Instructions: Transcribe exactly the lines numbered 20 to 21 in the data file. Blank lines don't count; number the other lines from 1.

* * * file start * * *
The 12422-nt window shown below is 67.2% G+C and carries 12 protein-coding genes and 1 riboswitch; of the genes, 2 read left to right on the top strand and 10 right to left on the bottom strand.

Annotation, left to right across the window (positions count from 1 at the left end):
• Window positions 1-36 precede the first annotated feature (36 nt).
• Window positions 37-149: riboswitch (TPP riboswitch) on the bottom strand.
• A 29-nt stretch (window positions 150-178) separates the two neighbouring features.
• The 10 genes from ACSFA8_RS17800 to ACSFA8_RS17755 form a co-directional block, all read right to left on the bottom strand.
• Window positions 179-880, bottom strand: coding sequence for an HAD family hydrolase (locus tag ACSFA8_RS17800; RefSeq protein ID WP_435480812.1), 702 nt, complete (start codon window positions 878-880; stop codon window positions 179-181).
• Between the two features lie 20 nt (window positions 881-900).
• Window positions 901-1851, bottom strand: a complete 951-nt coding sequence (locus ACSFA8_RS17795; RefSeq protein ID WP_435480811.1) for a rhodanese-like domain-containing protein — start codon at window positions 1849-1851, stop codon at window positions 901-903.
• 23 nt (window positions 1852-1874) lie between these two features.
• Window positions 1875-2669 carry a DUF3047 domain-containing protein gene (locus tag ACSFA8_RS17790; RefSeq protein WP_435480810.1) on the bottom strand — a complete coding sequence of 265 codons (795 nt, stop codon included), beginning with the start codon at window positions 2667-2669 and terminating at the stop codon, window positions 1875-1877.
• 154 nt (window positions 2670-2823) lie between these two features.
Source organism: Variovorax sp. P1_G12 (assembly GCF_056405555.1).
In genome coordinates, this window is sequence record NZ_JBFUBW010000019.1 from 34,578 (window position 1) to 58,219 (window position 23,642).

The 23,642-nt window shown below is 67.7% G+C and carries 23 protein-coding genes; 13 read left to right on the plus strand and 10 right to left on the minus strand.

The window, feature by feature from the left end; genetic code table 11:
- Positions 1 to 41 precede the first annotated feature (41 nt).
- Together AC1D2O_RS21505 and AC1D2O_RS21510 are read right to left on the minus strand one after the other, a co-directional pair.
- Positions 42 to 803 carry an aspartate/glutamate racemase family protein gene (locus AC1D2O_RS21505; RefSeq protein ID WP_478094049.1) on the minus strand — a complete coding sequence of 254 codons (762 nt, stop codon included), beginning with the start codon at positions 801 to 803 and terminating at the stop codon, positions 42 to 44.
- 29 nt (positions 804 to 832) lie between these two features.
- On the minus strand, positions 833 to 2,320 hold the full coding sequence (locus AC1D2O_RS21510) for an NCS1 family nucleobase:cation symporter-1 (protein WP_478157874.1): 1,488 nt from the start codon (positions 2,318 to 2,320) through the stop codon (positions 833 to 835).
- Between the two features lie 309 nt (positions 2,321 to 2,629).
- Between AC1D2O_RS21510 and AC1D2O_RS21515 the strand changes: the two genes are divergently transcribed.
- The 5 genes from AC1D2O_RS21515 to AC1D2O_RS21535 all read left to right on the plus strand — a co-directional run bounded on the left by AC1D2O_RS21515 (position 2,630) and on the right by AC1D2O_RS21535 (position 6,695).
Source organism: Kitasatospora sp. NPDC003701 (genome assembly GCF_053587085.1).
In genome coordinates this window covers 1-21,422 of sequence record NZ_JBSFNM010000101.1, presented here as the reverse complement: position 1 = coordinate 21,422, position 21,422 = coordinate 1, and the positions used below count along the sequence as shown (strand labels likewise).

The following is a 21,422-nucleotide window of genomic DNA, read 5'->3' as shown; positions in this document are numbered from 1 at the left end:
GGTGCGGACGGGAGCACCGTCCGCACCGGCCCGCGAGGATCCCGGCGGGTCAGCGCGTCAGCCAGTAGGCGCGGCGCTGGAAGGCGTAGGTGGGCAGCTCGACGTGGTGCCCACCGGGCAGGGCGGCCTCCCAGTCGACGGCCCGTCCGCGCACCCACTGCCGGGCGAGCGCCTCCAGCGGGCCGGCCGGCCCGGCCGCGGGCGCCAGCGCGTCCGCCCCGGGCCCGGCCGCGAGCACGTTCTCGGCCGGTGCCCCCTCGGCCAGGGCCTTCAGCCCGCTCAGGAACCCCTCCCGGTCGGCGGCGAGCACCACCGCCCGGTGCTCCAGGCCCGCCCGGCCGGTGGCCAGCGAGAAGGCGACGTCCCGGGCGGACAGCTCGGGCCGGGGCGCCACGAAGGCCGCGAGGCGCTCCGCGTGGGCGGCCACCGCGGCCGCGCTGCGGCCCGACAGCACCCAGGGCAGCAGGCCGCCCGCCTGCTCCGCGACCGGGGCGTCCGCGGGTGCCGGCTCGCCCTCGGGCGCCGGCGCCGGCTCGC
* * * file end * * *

- 29 nt (positions 804 to 832) lie between these two features.
- On the minus strand, positions 833 to 2,320 hold the full coding sequence (locus AC1D2O_RS21510) for an NCS1 family nucleobase:cation symporter-1 (protein WP_478157874.1): 1,488 nt from the start codon (positions 2,318 to 2,320) through the stop codon (positions 833 to 835).